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New Mural by q̓ic̓əy̓ (Katzie) First Nation artist Rain Pierre Coming to South Bonson Community Centre

New Mural by q̓ic̓əy̓ (Katzie) First Nation artist Rain Pierre Coming to South Bonson Community Centre

New Mural by q̓ic̓əy̓ (Katzie) First Nation artist Rain Pierre Coming to South Bonson Community Centre

 A new mural by q̓ic̓əy̓ (Katzie) First Nation artist Rain Pierre will soon be installed at South Bonson Community Centre to support and celebrate local Indigenous art as well as the reopening of the new Pitt Meadows Art Gallery (PMAG).

The mural, titled “sɬə́məxʷ” (pronounced slum-ooh) after Rain’s great grand-uncle, will be installed on the outside front entrance of the South Bonson Community Centre and will also mark the reopening of PMAG at its new location at the South Bonson Community Centre. Residents should expect to see the work installed in spring 2024, and will coincide with Pierre’s first ever solo art exhibition.

“I am once again filled with pride in the work of q̓ic̓əy̓ (Katzie) First Nation artist, our own Rain Pierre,” says q̓ic̓əy̓ (Katzie) First Nation Chief Grace George. “As we continue to celebrate our gifts, it’s important that we see them displayed and shared within our territory. We can visually connect to the world that has been built around us. Rain’s gift is not just art, we understand it to be a part of himself, which inevitably is a part of us as a people. The meaning of this piece is significant to our community and I’m grateful to witness this sacred sharing.”

“This beautiful work by Rain Pierre will be the perfect addition to Osprey Village,” says Mayor Nicole MacDonald. “It is important to our City Council that we uplift and honour Indigenous art in our community, and we’re very excited to celebrate the reopening of PMAG in its new home with this collaboration with Rain.”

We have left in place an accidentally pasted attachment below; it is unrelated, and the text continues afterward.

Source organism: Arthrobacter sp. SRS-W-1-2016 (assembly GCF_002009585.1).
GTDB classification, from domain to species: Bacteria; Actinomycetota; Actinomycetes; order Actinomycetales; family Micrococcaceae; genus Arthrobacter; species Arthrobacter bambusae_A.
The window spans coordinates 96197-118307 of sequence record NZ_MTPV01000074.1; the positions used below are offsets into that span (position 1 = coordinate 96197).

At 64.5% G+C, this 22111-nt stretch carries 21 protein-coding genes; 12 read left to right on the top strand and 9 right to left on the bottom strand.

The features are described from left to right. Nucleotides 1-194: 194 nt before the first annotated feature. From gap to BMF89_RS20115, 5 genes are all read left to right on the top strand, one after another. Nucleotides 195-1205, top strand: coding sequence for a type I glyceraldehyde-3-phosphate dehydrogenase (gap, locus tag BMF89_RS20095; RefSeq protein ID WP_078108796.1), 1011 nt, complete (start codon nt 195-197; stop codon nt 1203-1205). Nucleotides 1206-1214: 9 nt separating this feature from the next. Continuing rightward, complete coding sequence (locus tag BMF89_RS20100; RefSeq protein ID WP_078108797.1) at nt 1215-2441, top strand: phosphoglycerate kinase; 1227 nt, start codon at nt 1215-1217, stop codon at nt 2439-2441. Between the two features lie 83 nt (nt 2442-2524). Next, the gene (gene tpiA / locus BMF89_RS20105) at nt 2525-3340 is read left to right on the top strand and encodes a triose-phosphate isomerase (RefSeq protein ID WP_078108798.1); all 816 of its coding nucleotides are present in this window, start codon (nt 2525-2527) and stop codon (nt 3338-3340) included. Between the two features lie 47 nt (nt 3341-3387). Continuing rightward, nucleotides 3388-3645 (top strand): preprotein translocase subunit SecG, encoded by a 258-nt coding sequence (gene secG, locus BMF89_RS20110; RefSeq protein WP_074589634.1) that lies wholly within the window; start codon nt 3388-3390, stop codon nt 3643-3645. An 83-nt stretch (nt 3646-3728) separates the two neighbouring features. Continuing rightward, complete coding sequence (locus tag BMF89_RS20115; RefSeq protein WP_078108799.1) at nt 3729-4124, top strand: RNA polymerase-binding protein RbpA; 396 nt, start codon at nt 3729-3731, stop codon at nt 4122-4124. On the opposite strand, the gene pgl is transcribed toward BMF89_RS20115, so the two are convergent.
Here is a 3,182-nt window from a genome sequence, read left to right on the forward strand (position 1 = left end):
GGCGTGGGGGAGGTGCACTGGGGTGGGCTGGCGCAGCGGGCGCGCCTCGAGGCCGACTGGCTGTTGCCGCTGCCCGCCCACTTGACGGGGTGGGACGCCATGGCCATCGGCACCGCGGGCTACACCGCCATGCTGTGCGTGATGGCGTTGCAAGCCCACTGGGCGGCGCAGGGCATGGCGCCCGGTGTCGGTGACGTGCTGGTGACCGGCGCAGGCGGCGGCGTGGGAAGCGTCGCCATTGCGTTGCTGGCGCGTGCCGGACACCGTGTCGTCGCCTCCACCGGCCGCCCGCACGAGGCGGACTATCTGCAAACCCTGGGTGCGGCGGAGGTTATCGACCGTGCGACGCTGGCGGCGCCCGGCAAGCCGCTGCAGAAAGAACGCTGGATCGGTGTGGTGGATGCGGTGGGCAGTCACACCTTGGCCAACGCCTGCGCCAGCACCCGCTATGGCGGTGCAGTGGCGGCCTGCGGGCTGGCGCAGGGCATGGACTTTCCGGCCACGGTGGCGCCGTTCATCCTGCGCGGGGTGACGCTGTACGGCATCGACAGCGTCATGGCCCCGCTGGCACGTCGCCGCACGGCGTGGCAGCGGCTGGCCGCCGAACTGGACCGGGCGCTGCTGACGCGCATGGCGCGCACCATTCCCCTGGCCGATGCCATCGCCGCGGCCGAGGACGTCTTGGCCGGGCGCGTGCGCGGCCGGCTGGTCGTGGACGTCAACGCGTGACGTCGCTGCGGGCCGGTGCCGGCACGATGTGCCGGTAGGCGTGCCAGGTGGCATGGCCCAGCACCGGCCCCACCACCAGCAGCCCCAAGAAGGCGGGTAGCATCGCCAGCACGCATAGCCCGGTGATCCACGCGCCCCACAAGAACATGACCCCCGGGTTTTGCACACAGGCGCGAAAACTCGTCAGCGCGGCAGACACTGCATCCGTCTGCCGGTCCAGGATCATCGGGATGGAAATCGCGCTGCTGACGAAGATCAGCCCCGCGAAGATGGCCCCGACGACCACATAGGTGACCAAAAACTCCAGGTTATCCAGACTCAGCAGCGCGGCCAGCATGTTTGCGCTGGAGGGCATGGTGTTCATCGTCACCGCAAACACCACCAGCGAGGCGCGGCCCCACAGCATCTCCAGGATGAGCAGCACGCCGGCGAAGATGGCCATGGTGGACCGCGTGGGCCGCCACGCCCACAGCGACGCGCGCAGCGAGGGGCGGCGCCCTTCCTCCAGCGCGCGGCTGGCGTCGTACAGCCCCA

Rain Pierre is a q̓ic̓əy̓ (Katzie) First Nation artist who specializes in spray paint art. He quit his job in the civil engineering realm to become a full-time artist in 2016 and has done a number of projects in the Pitt Meadows and Maple Ridge area, including two murals near the Golden Ears Bridge for Metro Vancouver.

“This project is located right on q̓ic̓əy̓ (Katzie) First Nation territory and means a lot to me, my family, and the q̓ic̓əy̓,” says Rain Pierre. “I decided to name this mural after my great grand-uncle sɬə́məxʷ, whose ancestral name I carry with honour and pride. This project is a tribute to my Pierre family and all the Elders and survivors.”

The City’s Parks, Recreation and Culture Master Plan identified opportunities to further support and integrate Indigenous arts and public art into community and civic infrastructure as a priority,” says Director of Parks, Recreation and Culture Diane Chamberlain. “This mural does both, and the City is honoured to collaborate with Rain Pierre on this project.”

The mural is a commissioned piece in line with professional artist rates, funded by the City’s public art reserve. The mural will be unveiled in conjunction with Pierre’s solo exhibition at PMAG, which will run March through April 2024. Learn more at